Gambuzza had been a lone voice against leasing the land to Verizon Wireless when May 2003 Annual Town Meeting approved the matter by about 135 votes to one. He feels the Nextel tower would be a good alternative for Verizon.

“There are optimal and slightly less than optimal sites,” Gambuzza said. “If you’re the siting engineer it’s a no-brainer to have your site at the highest point, but there are slightly less-optimal sites too. It’s a compromise.”

Christopher Hannon and William Nickerson purchased their Orion Road homes after 2003. Like most, they appreciate the quiet neighborhood with its underground electric service.

Nickerson feels the town should have informed the newcomers that a lease to Verizon was under discussion. Hannon feels the Realtor should have disclosed that fact as well.

Neither they nor several neighbors are pleased with an alleged terse response from town administrator Robert Hanson who said the town meeting warrant and vote were well publicized. Residents confirmed abutters had been notified of the Planning Board hearing as required.

Hanson said that after the 2003 Town Meeting, Verizon had wanted to locate its WCF in the town forest’s legislatively-protected conservation land. Failing that, the firm asked to locate atop the Townsend Street water tank, which the town rejected. Nothing further had occurred for four years until Verizon made the application now under discussion.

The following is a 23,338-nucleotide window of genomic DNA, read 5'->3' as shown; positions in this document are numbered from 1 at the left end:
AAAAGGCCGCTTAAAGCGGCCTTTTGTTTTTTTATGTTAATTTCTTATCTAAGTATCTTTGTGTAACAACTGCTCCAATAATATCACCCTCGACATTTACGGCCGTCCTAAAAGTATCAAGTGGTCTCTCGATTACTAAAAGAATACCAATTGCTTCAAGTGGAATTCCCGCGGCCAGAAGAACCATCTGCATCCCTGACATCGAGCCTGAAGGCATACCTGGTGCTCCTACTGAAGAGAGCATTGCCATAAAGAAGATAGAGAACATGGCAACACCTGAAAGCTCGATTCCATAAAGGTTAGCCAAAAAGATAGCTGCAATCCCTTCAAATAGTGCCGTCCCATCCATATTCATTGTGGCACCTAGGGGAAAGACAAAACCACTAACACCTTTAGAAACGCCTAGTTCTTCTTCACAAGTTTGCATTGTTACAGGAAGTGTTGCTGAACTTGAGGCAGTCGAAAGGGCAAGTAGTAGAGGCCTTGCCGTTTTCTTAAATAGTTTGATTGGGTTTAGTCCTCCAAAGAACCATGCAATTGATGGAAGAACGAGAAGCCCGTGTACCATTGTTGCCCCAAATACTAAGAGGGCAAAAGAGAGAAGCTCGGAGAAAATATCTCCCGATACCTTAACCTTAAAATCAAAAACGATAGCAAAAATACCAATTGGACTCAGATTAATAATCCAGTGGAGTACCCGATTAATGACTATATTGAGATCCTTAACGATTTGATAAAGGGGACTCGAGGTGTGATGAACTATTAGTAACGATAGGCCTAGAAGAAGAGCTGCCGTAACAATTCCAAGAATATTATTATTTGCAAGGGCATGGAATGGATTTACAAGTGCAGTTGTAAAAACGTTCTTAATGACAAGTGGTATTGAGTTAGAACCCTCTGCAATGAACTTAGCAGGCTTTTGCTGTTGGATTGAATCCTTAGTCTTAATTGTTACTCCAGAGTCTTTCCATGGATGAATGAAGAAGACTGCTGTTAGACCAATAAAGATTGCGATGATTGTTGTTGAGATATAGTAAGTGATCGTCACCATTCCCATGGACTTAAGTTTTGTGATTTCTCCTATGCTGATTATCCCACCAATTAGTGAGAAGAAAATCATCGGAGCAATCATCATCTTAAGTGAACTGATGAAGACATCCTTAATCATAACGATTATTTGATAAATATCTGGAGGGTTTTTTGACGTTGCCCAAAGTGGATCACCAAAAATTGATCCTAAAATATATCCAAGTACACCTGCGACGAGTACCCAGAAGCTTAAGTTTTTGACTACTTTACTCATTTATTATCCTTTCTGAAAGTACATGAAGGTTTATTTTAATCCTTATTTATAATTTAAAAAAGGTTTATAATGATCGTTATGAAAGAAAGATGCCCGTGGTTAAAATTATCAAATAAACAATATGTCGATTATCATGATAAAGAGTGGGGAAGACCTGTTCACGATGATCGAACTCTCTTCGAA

Orion road resident Rebecca Szum is concerned that property values would decrease and radiation from the cell tower might affect small children in the neighborhood, despite FCC information to the contrary.

Hannon is further concerned approval of the site could set precedent.

ReACT objections cite town bylaw sections 8350 and 8360 that call for a WCF to be set back from property lines at least a distance equal to the proposed height and a minimum of 500 feet from existing dwellings and public ways.

Other considerations listed in the bylaw include impact on neighborhood character and aesthetics and impact on the natural environment, including visual.

ReACT cites a zoning bylaw requirement that a WCF applicant must demonstrate it is not feasible to locate its antennae or facilities on existing wireless communication facilities.

According to information available online, Verizon and other companies have been open to disguising cell towers — perhaps as many as 20 percent of the 200,000-plus built across the country — when pressured. Consumer cost prevents doing so for all of them.

Many towers have been located on church steeples or mill smokestacks, or disguised as man-made trees. One on Staten Island is enclosed in a structure that appears to be a lighthouse that has even attracted tourists.

Richard Enright, director of network performance for Verizon Wireless New England, has been quoted as saying even though the current site was chosen for its location, the firm is willing to analyze other sites that might be suitable.

Projected revenue to Pepperell from the lease is about $500,000 over 20 years, Hanson noted.